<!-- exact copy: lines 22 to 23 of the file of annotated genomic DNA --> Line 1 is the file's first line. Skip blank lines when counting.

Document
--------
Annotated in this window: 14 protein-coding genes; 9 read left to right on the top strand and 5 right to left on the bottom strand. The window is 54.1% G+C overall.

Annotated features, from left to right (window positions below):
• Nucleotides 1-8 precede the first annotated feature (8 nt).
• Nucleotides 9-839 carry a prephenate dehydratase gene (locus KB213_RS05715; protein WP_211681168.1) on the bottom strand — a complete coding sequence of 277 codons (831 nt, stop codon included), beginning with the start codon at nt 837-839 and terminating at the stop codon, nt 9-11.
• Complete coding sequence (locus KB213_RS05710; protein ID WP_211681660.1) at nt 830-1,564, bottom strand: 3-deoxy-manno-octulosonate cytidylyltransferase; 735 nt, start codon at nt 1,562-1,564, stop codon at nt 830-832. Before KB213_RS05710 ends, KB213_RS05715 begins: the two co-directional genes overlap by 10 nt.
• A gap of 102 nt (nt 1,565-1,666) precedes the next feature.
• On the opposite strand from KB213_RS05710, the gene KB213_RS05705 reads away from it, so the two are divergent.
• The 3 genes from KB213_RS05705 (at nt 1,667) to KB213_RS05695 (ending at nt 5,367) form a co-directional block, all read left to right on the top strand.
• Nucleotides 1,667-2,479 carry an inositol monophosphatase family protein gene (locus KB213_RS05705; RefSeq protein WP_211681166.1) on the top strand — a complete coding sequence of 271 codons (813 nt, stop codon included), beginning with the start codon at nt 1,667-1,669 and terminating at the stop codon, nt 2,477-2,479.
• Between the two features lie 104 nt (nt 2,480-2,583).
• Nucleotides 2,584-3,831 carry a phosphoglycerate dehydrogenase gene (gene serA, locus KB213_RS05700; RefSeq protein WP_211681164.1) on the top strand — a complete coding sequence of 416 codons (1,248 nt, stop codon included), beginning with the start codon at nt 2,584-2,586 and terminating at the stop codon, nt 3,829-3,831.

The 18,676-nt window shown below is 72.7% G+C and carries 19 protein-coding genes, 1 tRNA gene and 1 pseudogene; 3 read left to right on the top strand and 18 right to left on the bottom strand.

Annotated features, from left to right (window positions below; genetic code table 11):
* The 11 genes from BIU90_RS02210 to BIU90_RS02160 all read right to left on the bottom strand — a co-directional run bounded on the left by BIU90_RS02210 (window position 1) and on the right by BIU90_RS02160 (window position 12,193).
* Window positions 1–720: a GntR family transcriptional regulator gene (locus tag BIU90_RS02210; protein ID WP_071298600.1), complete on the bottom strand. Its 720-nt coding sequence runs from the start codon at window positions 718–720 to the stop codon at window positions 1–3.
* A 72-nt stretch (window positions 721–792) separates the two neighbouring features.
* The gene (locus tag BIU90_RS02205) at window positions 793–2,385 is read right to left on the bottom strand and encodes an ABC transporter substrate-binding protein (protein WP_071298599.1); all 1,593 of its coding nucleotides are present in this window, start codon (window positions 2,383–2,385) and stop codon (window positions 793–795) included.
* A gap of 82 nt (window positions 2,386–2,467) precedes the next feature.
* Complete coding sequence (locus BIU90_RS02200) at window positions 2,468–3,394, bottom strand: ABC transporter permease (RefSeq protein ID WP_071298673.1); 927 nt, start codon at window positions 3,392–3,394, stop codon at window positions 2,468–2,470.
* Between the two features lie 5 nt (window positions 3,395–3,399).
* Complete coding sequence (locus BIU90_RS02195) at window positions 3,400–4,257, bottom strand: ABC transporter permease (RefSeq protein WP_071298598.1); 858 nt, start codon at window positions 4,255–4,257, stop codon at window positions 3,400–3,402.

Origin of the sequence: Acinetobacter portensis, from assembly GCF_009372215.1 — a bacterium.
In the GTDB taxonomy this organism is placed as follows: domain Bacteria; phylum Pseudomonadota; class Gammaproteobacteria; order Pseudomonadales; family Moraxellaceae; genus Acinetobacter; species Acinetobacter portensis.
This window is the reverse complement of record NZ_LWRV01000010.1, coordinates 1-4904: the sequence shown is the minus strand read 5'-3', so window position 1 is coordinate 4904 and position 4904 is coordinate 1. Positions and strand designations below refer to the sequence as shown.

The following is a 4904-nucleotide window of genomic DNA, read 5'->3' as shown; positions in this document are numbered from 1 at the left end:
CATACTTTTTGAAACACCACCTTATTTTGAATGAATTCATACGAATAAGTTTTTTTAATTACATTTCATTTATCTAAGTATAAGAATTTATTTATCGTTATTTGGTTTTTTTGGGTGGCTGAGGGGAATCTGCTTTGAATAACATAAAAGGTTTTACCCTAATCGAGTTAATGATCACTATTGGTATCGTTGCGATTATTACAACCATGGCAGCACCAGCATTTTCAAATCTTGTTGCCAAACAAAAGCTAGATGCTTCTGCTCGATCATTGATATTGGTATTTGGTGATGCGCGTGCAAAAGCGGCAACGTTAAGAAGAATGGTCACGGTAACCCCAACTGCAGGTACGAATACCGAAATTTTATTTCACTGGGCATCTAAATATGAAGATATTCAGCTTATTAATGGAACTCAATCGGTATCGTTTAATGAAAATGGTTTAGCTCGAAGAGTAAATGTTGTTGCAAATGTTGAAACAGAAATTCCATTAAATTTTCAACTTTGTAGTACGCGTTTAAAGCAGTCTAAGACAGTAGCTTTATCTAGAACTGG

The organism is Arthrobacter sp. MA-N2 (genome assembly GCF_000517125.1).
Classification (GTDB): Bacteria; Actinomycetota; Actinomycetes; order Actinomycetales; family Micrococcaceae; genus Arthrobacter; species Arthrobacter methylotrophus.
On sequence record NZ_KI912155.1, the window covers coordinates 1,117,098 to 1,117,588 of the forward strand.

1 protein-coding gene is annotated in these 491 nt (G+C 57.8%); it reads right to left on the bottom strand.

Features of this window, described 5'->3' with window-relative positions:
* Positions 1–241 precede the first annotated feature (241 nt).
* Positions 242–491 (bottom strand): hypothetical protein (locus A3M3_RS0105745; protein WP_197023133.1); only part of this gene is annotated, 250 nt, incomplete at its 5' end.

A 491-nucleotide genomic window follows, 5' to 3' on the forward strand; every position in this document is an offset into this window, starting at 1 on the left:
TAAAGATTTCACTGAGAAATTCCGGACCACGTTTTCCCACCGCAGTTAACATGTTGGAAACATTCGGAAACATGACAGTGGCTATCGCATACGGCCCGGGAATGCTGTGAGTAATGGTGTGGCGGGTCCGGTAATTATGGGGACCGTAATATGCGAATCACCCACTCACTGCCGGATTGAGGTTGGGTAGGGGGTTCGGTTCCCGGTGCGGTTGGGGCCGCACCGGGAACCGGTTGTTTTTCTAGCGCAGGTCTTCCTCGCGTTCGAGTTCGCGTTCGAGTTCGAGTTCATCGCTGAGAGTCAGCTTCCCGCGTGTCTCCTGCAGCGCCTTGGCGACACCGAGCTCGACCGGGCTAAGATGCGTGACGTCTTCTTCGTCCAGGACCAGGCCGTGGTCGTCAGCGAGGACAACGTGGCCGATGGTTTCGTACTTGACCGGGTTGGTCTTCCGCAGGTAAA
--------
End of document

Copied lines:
Origin of the sequence: Acinetobacter portensis, from assembly GCF_009372215.1 — a bacterium.
In the GTDB taxonomy this organism is placed as follows: domain Bacteria; phylum Pseudomonadota; class Gammaproteobacteria; order Pseudomonadales; family Moraxellaceae; genus Acinetobacter; species Acinetobacter portensis.